The month of January feels like a distant memory, but whether you decided to commit to Veganuary or not, the plant-based lifestyle is increasing in popularity — in 2018, the Vegan Society established that there are around 600,000 vegans in the United Kingdom and this figure is only set to grow. As a result, consumers are spending more and more on vegan food products — and it’s not just appealing to a strict vegan market. Many people are striking a balance somewhere in between veganism and vegetarianism, opting for a ‘flexitarian’ lifestyle. Products are flying from supermarket shelves, with Applewood’s vegan cheese selling out in 40% of its stockists in October 2019.
So, with a predicted veganism influx of 327% by the end of 2020 in the UK, could it be time to change up your lifestyle? Before you return back to your carnivorous habits, take a look at this comprehensive guide to all things flower-powered!
What is a vegan lifestyle, and what are the benefits?
If you lead a vegan lifestyle, your diet excludes all animal products — from meat, to dairy and anything derived from animals, such as gelatin. This also includes any foods that are processed using animal products (meaning that some wines will be off the menu!). People commit to vegan diets for a range of reasons, from animal welfare, to raising awareness of the carbon footprint of a carnivorous diet, or even as a health-related measure. As a result, the benefits of veganism will largely depend on the reason behind making the change; from a health perspective, it’s a nutrient rich diet, aiding weight loss, and there are studies which have suggested that it can lessen the risk of certain health conditions. However, as the climate change narrative continues to grow, there’s a growing emphasis on the role that veganism could play in lessening individual carbon output, which collectively, has the potential to help restore the world’s atmospheric levels. Many activist groups are turning their focus onto the environmental damage of human activity and the step towards making our everyday lives more sustainable.
What’s new for veganism in 2020?
The new decade started with something along the lines of a plant-based revolution, with many popular food retailers finally recognising the supply demand for vegan alternatives. Back in 2019, the popular bakery chain Greggs unleased hysteria with their vegan sausage roll, sitting alongside the traditional meat alternative. They followed this up in January 2020 with a remarkable marketing campaign leading up to the unveil of their vegan steak bake, which involved blacking out store windows, creating an air of exclusivity for the new product. The product has been a sold-out phenomenon, with many left empty-handed on their quest to sample the new product.
The vegan alternative has taken off, sending reverberations across the market as other retailers revealed their own plant-based treats. KFC, Frankie & Benny’s, Costa and Subway have all branched out to revel in the meat-free craze. There’s even a growing range of plant based sweet treats available, from fair trade vegan chocolate to doughnuts and more!
The growth in popularity and the strengthening of links between the meat and dairy industry has triggered a huge financial soar in the vegan food market, and it is now a multibillion-pound industry which only looks set to grow. In fact, the influx of plant-based products into the market was recorded at an impressive 9,590 new vegan options, as established by the Vegan Society.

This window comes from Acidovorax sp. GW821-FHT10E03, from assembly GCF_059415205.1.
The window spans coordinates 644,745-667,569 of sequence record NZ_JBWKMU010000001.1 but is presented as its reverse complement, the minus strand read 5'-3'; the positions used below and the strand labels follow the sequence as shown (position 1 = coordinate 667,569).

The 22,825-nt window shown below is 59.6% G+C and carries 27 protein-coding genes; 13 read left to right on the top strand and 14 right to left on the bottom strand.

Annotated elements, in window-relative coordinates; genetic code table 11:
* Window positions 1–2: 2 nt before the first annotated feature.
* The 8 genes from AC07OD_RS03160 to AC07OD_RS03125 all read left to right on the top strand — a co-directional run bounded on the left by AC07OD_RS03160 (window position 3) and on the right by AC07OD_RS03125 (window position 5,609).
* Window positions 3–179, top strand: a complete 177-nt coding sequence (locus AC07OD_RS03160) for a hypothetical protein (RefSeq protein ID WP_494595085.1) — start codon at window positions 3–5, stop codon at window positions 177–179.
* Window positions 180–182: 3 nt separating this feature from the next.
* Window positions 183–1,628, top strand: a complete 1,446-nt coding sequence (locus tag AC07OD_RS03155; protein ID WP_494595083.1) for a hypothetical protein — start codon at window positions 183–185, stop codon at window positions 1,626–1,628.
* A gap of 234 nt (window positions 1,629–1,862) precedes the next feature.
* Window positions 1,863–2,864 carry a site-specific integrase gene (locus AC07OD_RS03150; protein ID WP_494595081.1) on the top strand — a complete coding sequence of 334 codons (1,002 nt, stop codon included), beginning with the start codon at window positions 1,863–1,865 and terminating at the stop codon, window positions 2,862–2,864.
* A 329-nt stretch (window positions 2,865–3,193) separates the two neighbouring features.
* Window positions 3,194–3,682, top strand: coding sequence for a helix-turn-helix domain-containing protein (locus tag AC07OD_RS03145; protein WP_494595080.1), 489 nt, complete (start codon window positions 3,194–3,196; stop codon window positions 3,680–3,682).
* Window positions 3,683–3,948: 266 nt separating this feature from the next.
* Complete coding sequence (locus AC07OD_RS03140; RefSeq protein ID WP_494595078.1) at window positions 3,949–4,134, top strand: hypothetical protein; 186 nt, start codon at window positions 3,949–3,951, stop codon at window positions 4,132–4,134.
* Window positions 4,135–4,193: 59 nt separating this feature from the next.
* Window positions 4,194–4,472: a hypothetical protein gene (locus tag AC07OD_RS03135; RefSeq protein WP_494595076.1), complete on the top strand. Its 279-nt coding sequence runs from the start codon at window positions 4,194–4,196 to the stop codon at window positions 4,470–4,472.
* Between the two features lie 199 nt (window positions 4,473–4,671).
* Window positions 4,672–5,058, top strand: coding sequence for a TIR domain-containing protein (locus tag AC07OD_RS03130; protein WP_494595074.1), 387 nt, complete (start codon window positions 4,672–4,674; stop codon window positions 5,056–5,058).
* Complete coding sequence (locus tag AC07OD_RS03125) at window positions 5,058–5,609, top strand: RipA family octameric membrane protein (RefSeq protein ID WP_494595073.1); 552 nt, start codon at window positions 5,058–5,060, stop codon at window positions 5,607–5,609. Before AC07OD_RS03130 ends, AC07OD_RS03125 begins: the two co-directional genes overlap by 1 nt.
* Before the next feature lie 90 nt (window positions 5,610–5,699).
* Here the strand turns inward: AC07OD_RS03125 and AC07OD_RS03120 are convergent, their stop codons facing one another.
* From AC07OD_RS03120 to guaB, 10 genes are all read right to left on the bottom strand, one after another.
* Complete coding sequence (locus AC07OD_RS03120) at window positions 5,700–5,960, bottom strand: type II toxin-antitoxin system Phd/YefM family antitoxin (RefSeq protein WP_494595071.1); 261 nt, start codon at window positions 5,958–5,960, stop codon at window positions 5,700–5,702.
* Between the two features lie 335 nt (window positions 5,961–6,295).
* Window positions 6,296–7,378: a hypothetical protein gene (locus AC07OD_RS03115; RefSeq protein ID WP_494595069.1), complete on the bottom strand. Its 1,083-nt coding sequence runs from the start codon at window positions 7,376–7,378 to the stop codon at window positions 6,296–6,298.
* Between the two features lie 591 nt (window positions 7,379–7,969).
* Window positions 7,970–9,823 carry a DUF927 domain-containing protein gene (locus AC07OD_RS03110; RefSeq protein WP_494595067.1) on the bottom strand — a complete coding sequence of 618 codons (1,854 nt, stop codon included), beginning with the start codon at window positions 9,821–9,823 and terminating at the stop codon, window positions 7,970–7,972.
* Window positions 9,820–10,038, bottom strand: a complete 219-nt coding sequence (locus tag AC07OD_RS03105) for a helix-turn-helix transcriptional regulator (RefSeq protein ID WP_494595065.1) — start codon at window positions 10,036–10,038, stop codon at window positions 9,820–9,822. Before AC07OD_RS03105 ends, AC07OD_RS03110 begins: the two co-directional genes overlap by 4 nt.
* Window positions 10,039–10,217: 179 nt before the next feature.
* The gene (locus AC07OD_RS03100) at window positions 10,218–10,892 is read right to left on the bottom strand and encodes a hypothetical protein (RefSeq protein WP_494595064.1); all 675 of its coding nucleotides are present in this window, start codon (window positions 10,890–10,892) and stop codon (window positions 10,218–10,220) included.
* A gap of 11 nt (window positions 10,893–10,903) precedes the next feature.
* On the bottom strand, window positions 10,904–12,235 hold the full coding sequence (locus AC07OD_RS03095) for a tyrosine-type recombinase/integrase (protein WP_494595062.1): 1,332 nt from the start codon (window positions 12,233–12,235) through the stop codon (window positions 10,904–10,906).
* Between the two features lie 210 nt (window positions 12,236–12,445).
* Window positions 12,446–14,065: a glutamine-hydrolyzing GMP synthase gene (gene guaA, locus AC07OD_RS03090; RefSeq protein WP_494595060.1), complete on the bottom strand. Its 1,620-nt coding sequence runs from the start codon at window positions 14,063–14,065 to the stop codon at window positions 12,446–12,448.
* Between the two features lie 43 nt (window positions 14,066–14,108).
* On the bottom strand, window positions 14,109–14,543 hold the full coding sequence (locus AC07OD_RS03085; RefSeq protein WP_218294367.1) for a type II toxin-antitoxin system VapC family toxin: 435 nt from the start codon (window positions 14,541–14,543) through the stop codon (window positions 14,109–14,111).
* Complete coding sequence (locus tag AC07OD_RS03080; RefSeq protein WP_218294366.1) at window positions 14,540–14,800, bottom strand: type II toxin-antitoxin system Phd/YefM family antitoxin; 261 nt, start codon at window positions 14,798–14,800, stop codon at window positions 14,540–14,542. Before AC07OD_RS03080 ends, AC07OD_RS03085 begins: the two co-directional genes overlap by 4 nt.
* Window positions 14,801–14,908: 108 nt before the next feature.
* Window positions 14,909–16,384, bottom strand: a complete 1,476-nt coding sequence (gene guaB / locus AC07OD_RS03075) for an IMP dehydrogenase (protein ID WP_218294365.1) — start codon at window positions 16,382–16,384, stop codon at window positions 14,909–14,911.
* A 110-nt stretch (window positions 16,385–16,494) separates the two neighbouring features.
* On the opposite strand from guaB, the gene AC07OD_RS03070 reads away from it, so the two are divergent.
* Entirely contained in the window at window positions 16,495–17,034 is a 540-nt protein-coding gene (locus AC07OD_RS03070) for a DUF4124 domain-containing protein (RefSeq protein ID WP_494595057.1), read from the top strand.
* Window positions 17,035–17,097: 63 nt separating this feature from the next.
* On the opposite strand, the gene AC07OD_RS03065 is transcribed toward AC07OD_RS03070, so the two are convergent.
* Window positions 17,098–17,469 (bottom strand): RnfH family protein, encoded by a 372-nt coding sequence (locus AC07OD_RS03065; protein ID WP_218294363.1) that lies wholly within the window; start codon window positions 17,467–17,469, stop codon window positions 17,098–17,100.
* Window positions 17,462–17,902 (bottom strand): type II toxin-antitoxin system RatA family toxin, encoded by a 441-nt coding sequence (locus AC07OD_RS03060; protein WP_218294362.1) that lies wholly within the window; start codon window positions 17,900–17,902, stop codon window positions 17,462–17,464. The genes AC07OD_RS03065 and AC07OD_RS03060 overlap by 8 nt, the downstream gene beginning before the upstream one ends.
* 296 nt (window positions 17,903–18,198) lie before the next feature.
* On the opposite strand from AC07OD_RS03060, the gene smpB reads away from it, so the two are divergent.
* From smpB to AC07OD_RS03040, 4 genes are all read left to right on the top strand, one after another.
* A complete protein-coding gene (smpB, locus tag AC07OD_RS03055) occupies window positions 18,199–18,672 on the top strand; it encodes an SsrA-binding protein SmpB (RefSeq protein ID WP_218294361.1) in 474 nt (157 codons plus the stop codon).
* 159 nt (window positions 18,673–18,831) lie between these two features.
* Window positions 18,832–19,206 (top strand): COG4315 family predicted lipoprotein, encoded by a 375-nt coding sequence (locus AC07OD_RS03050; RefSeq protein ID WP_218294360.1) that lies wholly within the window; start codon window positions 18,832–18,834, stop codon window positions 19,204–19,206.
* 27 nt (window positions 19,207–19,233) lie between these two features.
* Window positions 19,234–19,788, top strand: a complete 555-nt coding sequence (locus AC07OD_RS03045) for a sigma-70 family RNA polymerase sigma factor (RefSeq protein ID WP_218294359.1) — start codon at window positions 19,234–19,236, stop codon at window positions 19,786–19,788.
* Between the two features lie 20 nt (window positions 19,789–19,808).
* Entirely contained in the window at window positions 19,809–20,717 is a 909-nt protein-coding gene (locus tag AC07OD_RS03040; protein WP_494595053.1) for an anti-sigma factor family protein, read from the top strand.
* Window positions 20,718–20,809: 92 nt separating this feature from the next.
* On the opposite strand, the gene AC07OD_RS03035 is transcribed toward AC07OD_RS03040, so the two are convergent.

The affordability of veganism
On the topic of money, leading a vegan diet has often been considered as a costly pursuit… So, is it actually expensive to be a vegan, or could it be realistic even for those on a budget? The answer to this varies, but for the most part, being vegan can certainly be purse friendly. Many of the core ingredients of a vegan diet are some of the cheapest components of the standard meal — vegetables, beans, pasta, rice and fruit. While there’s undoubtedly been a far wider variety of processed vegan options available in supermarket fridges, these are not necessarily healthy and can often be more costly additions on your weekly shop.
One vegan shopping trolley will differ from the next depending upon preference, but by filling your meals with affordable, staple ingredients such as lentils, pulses and tofu, you can be realistic when it comes to eating a purse friendly plant-based diet.
The UK’s vegan hubs
In a recent study by Nisbets, the top UK ‘vegan cities’ were revealed, with some interesting entries on the rundown. The cities which made the list have the most either vegan or vegetarian eateries, and Norwich came top of the bunch, closely followed by Glasgow, Edinburgh, and Newcastle.
In Glasgow, there are 3,000 listed veggie or vegan eateries, from the vibrant The 78 kitchen, The Flying Duck late night plant-based junk food, and the appropriately named ‘Glasvegan’ brunch spot. Back over the border, the North East has seen a lot of plant powered innovation in the past few years, from glazed vegan doughnut retailers, to the quirky Little Greens Cafe which prides itself on serving high protein, vegan options for brunch, lunch, and dinner. In fact, the annual vegan food fest ‘flower power’ is held at Tyne Bank Brewery, a bustling spot to sample a lot of vegan goodness. Many people are following the buzz of the vegan scene that a city has, but surprisingly the UK’s capital city doesn’t even feature on the list — suggesting that it’s got a bit of catching up to do!
The dietary demographic of our population is certainly changing, and the plant-based revolution only looks set to continue… Could it be time for you to make the switch?